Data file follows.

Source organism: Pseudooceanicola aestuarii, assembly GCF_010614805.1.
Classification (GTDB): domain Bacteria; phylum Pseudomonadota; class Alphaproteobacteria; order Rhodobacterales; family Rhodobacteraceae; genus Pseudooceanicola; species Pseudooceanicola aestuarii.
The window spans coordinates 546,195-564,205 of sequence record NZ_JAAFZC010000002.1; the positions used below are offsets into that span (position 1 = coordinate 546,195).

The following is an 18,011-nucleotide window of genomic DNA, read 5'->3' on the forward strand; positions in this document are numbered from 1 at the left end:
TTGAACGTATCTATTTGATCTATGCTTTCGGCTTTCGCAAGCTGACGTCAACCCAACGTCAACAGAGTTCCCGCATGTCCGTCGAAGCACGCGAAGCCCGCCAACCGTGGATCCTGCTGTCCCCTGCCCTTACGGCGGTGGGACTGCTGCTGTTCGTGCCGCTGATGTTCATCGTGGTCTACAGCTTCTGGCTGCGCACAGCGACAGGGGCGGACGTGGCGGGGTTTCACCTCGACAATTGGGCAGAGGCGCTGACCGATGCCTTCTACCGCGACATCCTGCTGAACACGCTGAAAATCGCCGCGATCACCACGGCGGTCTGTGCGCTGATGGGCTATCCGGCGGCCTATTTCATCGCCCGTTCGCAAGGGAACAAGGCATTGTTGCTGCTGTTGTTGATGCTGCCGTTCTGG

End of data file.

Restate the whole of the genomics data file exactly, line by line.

Source organism: Pseudooceanicola aestuarii, assembly GCF_010614805.1.
Classification (GTDB): domain Bacteria; phylum Pseudomonadota; class Alphaproteobacteria; order Rhodobacterales; family Rhodobacteraceae; genus Pseudooceanicola; species Pseudooceanicola aestuarii.
The window spans coordinates 546,195-564,205 of sequence record NZ_JAAFZC010000002.1; the positions used below are offsets into that span (position 1 = coordinate 546,195).

The following is an 18,011-nucleotide window of genomic DNA, read 5'->3' on the forward strand; positions in this document are numbered from 1 at the left end:
TTGAACGTATCTATTTGATCTATGCTTTCGGCTTTCGCAAGCTGACGTCAACCCAACGTCAACAGAGTTCCCGCATGTCCGTCGAAGCACGCGAAGCCCGCCAACCGTGGATCCTGCTGTCCCCTGCCCTTACGGCGGTGGGACTGCTGCTGTTCGTGCCGCTGATGTTCATCGTGGTCTACAGCTTCTGGCTGCGCACAGCGACAGGGGCGGACGTGGCGGGGTTTCACCTCGACAATTGGGCAGAGGCGCTGACCGATGCCTTCTACCGCGACATCCTGCTGAACACGCTGAAAATCGCCGCGATCACCACGGCGGTCTGTGCGCTGATGGGCTATCCGGCGGCCTATTTCATCGCCCGTTCGCAAGGGAACAAGGCATTGTTGCTGCTGTTGTTGATGCTGCCGTTCTGG